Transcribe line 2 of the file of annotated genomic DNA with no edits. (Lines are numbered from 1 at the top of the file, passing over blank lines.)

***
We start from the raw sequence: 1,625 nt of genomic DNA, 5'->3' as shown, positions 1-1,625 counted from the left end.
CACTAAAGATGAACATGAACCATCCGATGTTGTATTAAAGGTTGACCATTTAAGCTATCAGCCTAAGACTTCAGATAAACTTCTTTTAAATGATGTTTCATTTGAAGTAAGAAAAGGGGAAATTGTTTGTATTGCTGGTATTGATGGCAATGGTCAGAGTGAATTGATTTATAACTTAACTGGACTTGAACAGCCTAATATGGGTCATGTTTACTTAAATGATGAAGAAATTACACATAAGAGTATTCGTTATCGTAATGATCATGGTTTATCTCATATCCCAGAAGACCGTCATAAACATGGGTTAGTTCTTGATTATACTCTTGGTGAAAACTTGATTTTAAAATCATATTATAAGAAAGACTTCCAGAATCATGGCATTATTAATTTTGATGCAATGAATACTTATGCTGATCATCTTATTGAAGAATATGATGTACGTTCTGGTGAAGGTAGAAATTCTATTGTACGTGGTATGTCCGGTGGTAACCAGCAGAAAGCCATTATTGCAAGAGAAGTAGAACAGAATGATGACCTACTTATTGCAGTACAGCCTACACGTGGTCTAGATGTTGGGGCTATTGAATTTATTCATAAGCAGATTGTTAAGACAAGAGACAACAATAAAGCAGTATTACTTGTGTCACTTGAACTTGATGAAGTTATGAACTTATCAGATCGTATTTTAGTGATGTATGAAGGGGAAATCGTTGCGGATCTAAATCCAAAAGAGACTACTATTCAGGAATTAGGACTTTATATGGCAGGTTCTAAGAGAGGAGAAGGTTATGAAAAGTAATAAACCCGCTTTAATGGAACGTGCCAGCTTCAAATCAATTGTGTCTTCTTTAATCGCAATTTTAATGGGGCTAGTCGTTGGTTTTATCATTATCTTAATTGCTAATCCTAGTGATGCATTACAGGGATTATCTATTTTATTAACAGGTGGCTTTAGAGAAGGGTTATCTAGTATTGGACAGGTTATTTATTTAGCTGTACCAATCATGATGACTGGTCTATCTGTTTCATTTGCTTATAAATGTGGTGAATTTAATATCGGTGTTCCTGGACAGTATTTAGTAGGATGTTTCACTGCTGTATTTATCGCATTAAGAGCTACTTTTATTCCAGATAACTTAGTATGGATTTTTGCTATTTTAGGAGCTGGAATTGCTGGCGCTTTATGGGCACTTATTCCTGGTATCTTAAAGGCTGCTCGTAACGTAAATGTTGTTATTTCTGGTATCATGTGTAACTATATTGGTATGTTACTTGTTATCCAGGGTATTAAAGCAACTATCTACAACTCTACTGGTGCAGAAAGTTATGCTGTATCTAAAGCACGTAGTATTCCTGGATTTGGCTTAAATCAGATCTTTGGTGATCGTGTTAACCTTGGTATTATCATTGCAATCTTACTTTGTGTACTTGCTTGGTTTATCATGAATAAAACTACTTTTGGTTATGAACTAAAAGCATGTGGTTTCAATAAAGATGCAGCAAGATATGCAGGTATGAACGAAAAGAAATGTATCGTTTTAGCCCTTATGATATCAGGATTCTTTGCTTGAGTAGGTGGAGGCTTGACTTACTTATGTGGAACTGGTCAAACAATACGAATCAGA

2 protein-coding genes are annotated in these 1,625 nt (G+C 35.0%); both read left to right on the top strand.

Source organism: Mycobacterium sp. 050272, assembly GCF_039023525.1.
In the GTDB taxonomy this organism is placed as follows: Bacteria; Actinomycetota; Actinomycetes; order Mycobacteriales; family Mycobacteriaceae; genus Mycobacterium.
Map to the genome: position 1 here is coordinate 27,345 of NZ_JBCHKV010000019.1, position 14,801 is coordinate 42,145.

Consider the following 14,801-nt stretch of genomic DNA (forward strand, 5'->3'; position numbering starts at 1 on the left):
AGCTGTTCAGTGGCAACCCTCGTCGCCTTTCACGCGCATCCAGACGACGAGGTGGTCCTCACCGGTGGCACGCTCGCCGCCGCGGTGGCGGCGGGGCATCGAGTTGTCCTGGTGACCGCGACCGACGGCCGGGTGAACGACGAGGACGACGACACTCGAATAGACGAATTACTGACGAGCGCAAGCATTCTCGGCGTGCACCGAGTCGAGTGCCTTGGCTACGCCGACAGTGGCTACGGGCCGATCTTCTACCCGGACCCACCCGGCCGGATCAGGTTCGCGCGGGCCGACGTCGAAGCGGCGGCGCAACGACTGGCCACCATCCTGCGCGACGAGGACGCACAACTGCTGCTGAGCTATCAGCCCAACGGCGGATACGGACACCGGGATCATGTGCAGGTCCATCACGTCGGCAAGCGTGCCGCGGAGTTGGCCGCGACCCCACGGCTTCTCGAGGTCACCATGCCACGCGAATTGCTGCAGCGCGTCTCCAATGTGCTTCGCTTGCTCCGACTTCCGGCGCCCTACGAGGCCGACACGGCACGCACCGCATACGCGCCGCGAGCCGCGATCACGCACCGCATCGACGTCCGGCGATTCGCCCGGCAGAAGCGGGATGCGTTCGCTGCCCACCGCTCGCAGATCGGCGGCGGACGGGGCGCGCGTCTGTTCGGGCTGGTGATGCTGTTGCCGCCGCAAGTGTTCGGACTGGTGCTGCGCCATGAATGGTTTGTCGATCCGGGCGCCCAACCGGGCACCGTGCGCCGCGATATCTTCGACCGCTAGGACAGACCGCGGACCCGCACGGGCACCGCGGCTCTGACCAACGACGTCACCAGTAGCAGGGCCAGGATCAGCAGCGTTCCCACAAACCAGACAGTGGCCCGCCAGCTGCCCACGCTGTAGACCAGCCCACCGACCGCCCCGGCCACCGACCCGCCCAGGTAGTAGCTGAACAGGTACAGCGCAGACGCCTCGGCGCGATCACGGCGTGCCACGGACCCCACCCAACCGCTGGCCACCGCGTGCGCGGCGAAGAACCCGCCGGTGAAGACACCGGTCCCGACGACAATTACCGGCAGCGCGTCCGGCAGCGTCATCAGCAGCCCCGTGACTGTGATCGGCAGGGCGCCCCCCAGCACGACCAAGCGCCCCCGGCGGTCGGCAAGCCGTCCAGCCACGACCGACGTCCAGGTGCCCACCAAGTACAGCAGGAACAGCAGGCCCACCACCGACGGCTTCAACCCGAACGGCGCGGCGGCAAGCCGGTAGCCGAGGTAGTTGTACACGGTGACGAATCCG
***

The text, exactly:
CACTAAAGATGAACATGAACCATCCGATGTTGTATTAAAGGTTGACCATTTAAGCTATCAGCCTAAGACTTCAGATAAACTTCTTTTAAATGATGTTTCATTTGAAGTAAGAAAAGGGGAAATTGTTTGTATTGCTGGTATTGATGGCAATGGTCAGAGTGAATTGATTTATAACTTAACTGGACTTGAACAGCCTAATATGGGTCATGTTTACTTAAATGATGAAGAAATTACACATAAGAGTATTCGTTATCGTAATGATCATGGTTTATCTCATATCCCAGAAGACCGTCATAAACATGGGTTAGTTCTTGATTATACTCTTGGTGAAAACTTGATTTTAAAATCATATTATAAGAAAGACTTCCAGAATCATGGCATTATTAATTTTGATGCAATGAATACTTATGCTGATCATCTTATTGAAGAATATGATGTACGTTCTGGTGAAGGTAGAAATTCTATTGTACGTGGTATGTCCGGTGGTAACCAGCAGAAAGCCATTATTGCAAGAGAAGTAGAACAGAATGATGACCTACTTATTGCAGTACAGCCTACACGTGGTCTAGATGTTGGGGCTATTGAATTTATTCATAAGCAGATTGTTAAGACAAGAGACAACAATAAAGCAGTATTACTTGTGTCACTTGAACTTGATGAAGTTATGAACTTATCAGATCGTATTTTAGTGATGTATGAAGGGGAAATCGTTGCGGATCTAAATCCAAAAGAGACTACTATTCAGGAATTAGGACTTTATATGGCAGGTTCTAAGAGAGGAGAAGGTTATGAAAAGTAATAAACCCGCTTTAATGGAACGTGCCAGCTTCAAATCAATTGTGTCTTCTTTAATCGCAATTTTAATGGGGCTAGTCGTTGGTTTTATCATTATCTTAATTGCTAATCCTAGTGATGCATTACAGGGATTATCTATTTTATTAACAGGTGGCTTTAGAGAAGGGTTATCTAGTATTGGACAGGTTATTTATTTAGCTGTACCAATCATGATGACTGGTCTATCTGTTTCATTTGCTTATAAATGTGGTGAATTTAATATCGGTGTTCCTGGACAGTATTTAGTAGGATGTTTCACTGCTGTATTTATCGCATTAAGAGCTACTTTTATTCCAGATAACTTAGTATGGATTTTTGCTATTTTAGGAGCTGGAATTGCTGGCGCTTTATGGGCACTTATTCCTGGTATCTTAAAGGCTGCTCGTAACGTAAATGTTGTTATTTCTGGTATCATGTGTAACTATATTGGTATGTTACTTGTTATCCAGGGTATTAAAGCAACTATCTACAACTCTACTGGTGCAGAAAGTTATGCTGTATCTAAAGCACGTAGTATTCCTGGATTTGGCTTAAATCAGATCTTTGGTGATCGTGTTAACCTTGGTATTATCATTGCAATCTTACTTTGTGTACTTGCTTGGTTTATCATGAATAAAACTACTTTTGGTTATGAACTAAAAGCATGTGGTTTCAATAAAGATGCAGCAAGATATGCAGGTATGAACGAAAAGAAATGTATCGTTTTAGCCCTTATGATATCAGGATTCTTTGCTTGAGTAGGTGGAGGCTTGACTTACTTATGTGGAACTGGTCAAACAATACGAATCAGA